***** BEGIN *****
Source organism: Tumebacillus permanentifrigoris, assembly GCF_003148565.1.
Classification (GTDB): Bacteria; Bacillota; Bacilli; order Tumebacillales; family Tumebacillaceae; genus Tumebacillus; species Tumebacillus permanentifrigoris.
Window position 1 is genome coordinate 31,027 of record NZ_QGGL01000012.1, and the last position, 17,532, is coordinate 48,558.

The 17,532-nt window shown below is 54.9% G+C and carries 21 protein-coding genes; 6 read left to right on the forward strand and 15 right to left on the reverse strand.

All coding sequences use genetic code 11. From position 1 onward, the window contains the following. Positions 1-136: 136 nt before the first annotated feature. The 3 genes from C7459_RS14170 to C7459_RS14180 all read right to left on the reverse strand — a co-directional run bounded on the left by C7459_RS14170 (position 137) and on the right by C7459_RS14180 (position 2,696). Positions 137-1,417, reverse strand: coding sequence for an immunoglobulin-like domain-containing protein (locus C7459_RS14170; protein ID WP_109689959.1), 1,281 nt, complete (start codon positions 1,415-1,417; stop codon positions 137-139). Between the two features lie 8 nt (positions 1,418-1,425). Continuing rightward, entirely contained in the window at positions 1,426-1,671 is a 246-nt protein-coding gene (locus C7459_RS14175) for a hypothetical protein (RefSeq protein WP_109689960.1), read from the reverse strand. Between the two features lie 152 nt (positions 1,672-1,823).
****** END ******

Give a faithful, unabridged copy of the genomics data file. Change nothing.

Source organism: Tumebacillus permanentifrigoris, assembly GCF_003148565.1.
Classification (GTDB): Bacteria; Bacillota; Bacilli; order Tumebacillales; family Tumebacillaceae; genus Tumebacillus; species Tumebacillus permanentifrigoris.
Window position 1 is genome coordinate 31,027 of record NZ_QGGL01000012.1, and the last position, 17,532, is coordinate 48,558.

The 17,532-nt window shown below is 54.9% G+C and carries 21 protein-coding genes; 6 read left to right on the forward strand and 15 right to left on the reverse strand.

All coding sequences use genetic code 11. From position 1 onward, the window contains the following. Positions 1-136: 136 nt before the first annotated feature. The 3 genes from C7459_RS14170 to C7459_RS14180 all read right to left on the reverse strand — a co-directional run bounded on the left by C7459_RS14170 (position 137) and on the right by C7459_RS14180 (position 2,696). Positions 137-1,417, reverse strand: coding sequence for an immunoglobulin-like domain-containing protein (locus C7459_RS14170; protein ID WP_109689959.1), 1,281 nt, complete (start codon positions 1,415-1,417; stop codon positions 137-139). Between the two features lie 8 nt (positions 1,418-1,425). Continuing rightward, entirely contained in the window at positions 1,426-1,671 is a 246-nt protein-coding gene (locus C7459_RS14175) for a hypothetical protein (RefSeq protein WP_109689960.1), read from the reverse strand. Between the two features lie 152 nt (positions 1,672-1,823).